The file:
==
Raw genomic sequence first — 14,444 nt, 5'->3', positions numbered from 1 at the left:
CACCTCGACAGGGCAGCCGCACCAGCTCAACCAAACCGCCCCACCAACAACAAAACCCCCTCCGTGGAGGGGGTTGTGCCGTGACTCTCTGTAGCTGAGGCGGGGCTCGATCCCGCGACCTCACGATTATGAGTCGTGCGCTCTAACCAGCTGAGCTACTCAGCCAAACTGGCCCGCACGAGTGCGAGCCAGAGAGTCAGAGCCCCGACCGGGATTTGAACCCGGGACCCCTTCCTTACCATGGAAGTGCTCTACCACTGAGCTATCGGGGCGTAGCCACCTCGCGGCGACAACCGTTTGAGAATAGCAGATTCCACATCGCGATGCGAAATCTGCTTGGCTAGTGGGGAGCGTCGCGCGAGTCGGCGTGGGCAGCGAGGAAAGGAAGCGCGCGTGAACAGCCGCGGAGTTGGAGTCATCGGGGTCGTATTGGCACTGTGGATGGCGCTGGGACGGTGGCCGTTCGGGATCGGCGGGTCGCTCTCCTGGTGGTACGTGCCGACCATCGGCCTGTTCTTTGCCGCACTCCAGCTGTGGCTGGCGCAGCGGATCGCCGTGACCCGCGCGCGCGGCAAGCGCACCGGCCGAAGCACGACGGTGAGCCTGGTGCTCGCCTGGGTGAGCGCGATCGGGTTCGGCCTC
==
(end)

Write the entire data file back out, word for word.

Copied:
Raw genomic sequence first — 14,444 nt, 5'->3', positions numbered from 1 at the left:
CACCTCGACAGGGCAGCCGCACCAGCTCAACCAAACCGCCCCACCAACAACAAAACCCCCTCCGTGGAGGGGGTTGTGCCGTGACTCTCTGTAGCTGAGGCGGGGCTCGATCCCGCGACCTCACGATTATGAGTCGTGCGCTCTAACCAGCTGAGCTACTCAGCCAAACTGGCCCGCACGAGTGCGAGCCAGAGAGTCAGAGCCCCGACCGGGATTTGAACCCGGGACCCCTTCCTTACCATGGAAGTGCTCTACCACTGAGCTATCGGGGCGTAGCCACCTCGCGGCGACAACCGTTTGAGAATAGCAGATTCCACATCGCGATGCGAAATCTGCTTGGCTAGTGGGGAGCGTCGCGCGAGTCGGCGTGGGCAGCGAGGAAAGGAAGCGCGCGTGAACAGCCGCGGAGTTGGAGTCATCGGGGTCGTATTGGCACTGTGGATGGCGCTGGGACGGTGGCCGTTCGGGATCGGCGGGTCGCTCTCCTGGTGGTACGTGCCGACCATCGGCCTGTTCTTTGCCGCACTCCAGCTGTGGCTGGCGCAGCGGATCGCCGTGACCCGCGCGCGCGGCAAGCGCACCGGCCGAAGCACGACGGTGAGCCTGGTGCTCGCCTGGGTGAGCGCGATCGGGTTCGGCCTC